A venti cappuccino costs $4.85 at a New York City Starbucks (SBUX). There may be some tax on that.
Starbucks trades at $13.57, so it still has a value well above the cost of the coffee mix. That could change. Starbucks has lost about two-thirds of its market value in less than two years. Same-stores sales in the US are falling. The economy and competition from McDonald’s (MCD) are likely to ding Starbucks further.The stock has a ways to fall.
But, there are a number of companies where one share of the stock won’t get an investor the drink.
First on the list is Freddie Mac (FRE). It trades at $4.68. The stock will probably be off further because the firm has a market cap of only $5 billion. If the government puts in an equal amount of money to support its balance sheet, the dilution to current shareholders could cause Freddie Mac stock could go below $2.
Washington Mutual (WM) at $3.44 is not even in the ball park in a trade for one cappuccino. These shares may stay under pressure until the value of homes stops dropping. That probably does not happen until late 2009
E*Trade (ETFC) is at $2.33. The stock is too low. The company just sold it Canadian unit for $511 million. That does a lot to repair the discount broker’s balance sheet. While concerns remain about the company’s mortgage exposure, its core discount brokerage business continues to do well. ETFC is also likely to be a takeover target for Schwab of TDAmeritrade (AMTD).E*Trade should rise up.
In the tech and consumer electronics area, bandwidth infrastructure giant Level 3 (LVLT) trades for $2.63. With a rising demand for broadband carriers, the company’s 50,000 mile plus network is likely to carry a greater and greater volume of VoIP, data, and video traffic. Level 3 has replaced operating management and promises to control costs. It’s a good formula.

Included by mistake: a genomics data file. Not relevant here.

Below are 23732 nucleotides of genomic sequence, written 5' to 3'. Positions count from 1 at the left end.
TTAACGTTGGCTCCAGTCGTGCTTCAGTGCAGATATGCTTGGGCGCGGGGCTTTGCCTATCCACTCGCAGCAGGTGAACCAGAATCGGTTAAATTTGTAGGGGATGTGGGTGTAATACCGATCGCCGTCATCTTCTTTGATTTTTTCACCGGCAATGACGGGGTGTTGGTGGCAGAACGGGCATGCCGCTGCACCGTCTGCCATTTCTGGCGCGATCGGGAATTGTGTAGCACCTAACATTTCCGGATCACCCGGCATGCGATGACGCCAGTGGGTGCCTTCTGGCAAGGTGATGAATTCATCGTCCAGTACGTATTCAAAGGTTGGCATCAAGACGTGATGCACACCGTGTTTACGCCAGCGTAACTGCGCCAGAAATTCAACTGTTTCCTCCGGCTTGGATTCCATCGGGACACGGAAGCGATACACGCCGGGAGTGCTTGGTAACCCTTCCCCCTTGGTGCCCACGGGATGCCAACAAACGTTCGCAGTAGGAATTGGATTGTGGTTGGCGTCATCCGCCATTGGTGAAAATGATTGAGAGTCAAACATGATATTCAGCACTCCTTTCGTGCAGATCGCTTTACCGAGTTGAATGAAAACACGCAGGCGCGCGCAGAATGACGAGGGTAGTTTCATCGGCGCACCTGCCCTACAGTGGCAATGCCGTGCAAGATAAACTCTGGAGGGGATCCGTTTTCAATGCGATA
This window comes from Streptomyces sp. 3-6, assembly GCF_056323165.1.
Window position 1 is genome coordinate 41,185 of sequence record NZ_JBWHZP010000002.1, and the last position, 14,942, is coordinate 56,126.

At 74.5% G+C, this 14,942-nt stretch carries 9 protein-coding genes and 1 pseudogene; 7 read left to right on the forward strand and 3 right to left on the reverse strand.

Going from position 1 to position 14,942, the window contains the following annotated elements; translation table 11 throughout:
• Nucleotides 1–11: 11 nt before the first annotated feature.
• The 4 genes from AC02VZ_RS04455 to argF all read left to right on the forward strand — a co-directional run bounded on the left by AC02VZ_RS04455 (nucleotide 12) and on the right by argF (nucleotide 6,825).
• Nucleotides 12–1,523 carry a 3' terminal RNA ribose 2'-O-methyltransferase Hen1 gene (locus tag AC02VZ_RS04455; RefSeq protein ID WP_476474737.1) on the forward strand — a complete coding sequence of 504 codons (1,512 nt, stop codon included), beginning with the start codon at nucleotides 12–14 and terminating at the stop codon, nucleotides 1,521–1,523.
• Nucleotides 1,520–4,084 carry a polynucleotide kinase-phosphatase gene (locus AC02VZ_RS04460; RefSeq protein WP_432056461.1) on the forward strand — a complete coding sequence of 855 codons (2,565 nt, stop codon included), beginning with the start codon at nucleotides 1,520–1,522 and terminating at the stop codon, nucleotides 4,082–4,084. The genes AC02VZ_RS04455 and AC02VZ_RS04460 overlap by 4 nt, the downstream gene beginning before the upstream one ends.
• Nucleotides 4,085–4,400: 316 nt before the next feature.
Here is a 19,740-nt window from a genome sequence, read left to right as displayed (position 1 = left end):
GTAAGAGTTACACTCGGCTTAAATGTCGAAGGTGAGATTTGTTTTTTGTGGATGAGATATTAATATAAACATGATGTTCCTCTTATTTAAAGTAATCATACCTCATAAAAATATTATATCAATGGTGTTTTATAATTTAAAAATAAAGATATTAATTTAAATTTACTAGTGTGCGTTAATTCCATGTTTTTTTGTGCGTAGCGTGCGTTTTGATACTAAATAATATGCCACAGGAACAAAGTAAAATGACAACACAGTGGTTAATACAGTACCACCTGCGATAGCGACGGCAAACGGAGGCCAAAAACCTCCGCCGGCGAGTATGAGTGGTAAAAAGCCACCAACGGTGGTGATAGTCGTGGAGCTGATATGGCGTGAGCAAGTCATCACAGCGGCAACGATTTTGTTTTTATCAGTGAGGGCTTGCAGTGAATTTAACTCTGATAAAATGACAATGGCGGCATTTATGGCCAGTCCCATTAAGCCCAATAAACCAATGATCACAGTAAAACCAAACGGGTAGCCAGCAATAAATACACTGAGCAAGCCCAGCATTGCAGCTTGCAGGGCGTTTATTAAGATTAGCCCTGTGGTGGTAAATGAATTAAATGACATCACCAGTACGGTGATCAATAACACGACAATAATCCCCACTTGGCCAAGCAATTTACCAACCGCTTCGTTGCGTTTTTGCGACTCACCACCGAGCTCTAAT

Sirius (SIRI) is at $2.01. The market is saying that even a merger with XM (XMSR) is not likely to help revive satellite radio. Each company has over $1 billion in debt. Their primary source of new subscribers is car sales and those are not likely to recover this year. All that, and now drivers are plugging Apple (AAPL) iPods into their car stereos.
Telecom giant Qwest (Q) changes hands at $3.50. Wall St. does not like the stock because the company does not have a high-speed fiber network or cell phone operation like AT&T (T) and Verizon (VZ) do. But, Qwest is the third largest telephone landline company in the US. That makes it a buy-out target for AT&T, Verizon, or a large overseas phone company like Deutsche Telekom (DT) which already owns T-Mobile in America and would like to find a way to increase its US franchise.
Ford (F) may be the second largest car company, but its shares are trading at $4.44. Most forecasters predict US car sales will fall though this year and into next. No cappuccino there.
There are plenty of regional banks on a list of "coffee" stocks. The most well-known are NCC (NCC) at $3.24. After the failure of IndyMac (IMB), anyone investing in local bank stocks needs to have his head examined.
Douglas A. McIntyre